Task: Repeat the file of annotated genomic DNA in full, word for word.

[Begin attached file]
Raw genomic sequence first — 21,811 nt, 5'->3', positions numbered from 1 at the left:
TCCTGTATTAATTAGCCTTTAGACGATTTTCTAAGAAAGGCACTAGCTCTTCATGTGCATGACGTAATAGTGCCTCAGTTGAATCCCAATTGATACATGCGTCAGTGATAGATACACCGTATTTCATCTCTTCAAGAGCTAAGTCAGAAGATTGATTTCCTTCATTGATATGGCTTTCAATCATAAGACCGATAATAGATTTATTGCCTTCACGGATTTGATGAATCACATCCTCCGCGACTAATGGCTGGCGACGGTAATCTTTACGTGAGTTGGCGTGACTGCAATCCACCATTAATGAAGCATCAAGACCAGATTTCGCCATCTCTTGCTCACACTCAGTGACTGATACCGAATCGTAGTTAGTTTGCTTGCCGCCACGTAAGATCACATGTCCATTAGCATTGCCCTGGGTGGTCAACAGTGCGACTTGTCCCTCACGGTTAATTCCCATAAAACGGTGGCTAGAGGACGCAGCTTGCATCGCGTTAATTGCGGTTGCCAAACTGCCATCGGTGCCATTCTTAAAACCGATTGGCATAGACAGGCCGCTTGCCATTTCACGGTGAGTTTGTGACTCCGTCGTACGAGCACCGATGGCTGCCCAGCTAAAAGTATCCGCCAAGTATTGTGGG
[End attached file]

Raw genomic sequence first — 21,811 nt, 5'->3', positions numbered from 1 at the left:
TCCTGTATTAATTAGCCTTTAGACGATTTTCTAAGAAAGGCACTAGCTCTTCATGTGCATGACGTAATAGTGCCTCAGTTGAATCCCAATTGATACATGCGTCAGTGATAGATACACCGTATTTCATCTCTTCAAGAGCTAAGTCAGAAGATTGATTTCCTTCATTGATATGGCTTTCAATCATAAGACCGATAATAGATTTATTGCCTTCACGGATTTGATGAATCACATCCTCCGCGACTAATGGCTGGCGACGGTAATCTTTACGTGAGTTGGCGTGACTGCAATCCACCATTAATGAAGCATCAAGACCAGATTTCGCCATCTCTTGCTCACACTCAGTGACTGATACCGAATCGTAGTTAGTTTGCTTGCCGCCACGTAAGATCACATGTCCATTAGCATTGCCCTGGGTGGTCAACAGTGCGACTTGTCCCTCACGGTTAATTCCCATAAAACGGTGGCTAGAGGACGCAGCTTGCATCGCGTTAATTGCGGTTGCCAAACTGCCATCGGTGCCATTCTTAAAACCGATTGGCATAGACAGGCCGCTTGCCATTTCACGGTGAGTTTGTGACTCCGTCGTACGAGCACCGATGGCTGCCCAGCTAAAAGTATCCGCCAAGTATTGTGGG